When it came time to cancel my therapy through Thriveworks, I cancelled all future sessions with my therapist via the appointment tab in my portal and emailed the support team to let them know I wanted to cancel. They asked me for the name of my therapist and asked if there was anything they could do to keep me. I explained that there was nothing and that was the end of it.

Quality of Care and User Satisfaction

I was pleasantly surprised by the ease of signing up at Thriveworks and by how wonderful the therapist was, especially considering she was my only option. That said, the issue with the insurance was not great and left me wondering what credentials my therapist had and what exactly was lacking for Humana not to cover her services. I also thought it was a little odd that despite an office in my area, the only therapist option I had was over 120 miles from my house. Still, would I use Thriveworks again? Absolutely. Would I go back to the therapist I saw if she could accept my insurance? Definitely. 

I’m not alone in my satisfaction with Thriveworks’ services. Of the users we surveyed, 90% were overall satisfied with their Thriveworks experience, rating it as good, very good, or excellent. 

Thirty-one percent of our users rated their therapist’s qualifications as excellent, 37% thought their qualifications were very good, and 19% thought they were good. Eighty percent would be likely or very likely to recommend Thriveworks to a friend or someone like them, and 70% would start their search here again if they needed to look for a new provider.

Considering some of the benefits of Thriveworks that it advertises as better than a “typical counseling practice,” 7% of users chose Thriveworks because it offers early morning, evening, and weekend sessions, and 7% chose it because it offers in-person services. Seventy-eight percent of users felt most or all of their needs were met by their provider, with 52% saying they thought they would still be seeing their therapist six months from now. I can honestly say if my insurance covered my therapist, I would still be seeing her as well.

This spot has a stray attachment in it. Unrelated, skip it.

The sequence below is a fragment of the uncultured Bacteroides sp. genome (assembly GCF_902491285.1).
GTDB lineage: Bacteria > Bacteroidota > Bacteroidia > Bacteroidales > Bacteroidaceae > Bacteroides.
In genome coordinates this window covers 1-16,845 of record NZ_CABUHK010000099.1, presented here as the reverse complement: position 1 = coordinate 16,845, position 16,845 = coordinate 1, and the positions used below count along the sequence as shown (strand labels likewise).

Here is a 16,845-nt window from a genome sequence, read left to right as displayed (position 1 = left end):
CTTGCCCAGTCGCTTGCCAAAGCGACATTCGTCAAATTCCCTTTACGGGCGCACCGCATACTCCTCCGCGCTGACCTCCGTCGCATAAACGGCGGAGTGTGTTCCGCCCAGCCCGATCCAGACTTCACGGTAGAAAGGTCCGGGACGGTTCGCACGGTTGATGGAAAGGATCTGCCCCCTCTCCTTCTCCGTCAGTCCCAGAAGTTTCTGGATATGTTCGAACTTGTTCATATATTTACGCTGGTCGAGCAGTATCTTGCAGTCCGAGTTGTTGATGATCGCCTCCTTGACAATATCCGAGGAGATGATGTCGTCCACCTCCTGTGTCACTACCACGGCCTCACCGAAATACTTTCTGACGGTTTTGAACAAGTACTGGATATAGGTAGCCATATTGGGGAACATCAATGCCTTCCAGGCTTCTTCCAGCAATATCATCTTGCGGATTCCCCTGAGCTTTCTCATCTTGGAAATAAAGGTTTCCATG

Privacy Policies

As with many online companies, including telehealth providers, Thriveworks collects your personal data and activity while on its website. According to its privacy policy, the company reserves the right to share your data with its affiliates, explaining that “Your email address will only be used by us and our affiliates. We do not sell or rent e-mail addresses to anyone outside Thriveworks and our affiliates.” This is more protection than many other online therapy companies, including BetterHelp, provide.

The policy also states that “We may share Personally Identifiable Information, except for email addresses, with certain other companies to provide them an opportunity to offer products or services that may be of interest to you, which may contribute revenue to Thriveworks.” This means that Thriveworks collects and sells its clients’ personal information for advertising purposes. Larger online therapy companies like BetterHelp have gotten into trouble for practices like this, selling users’ protected information for profit.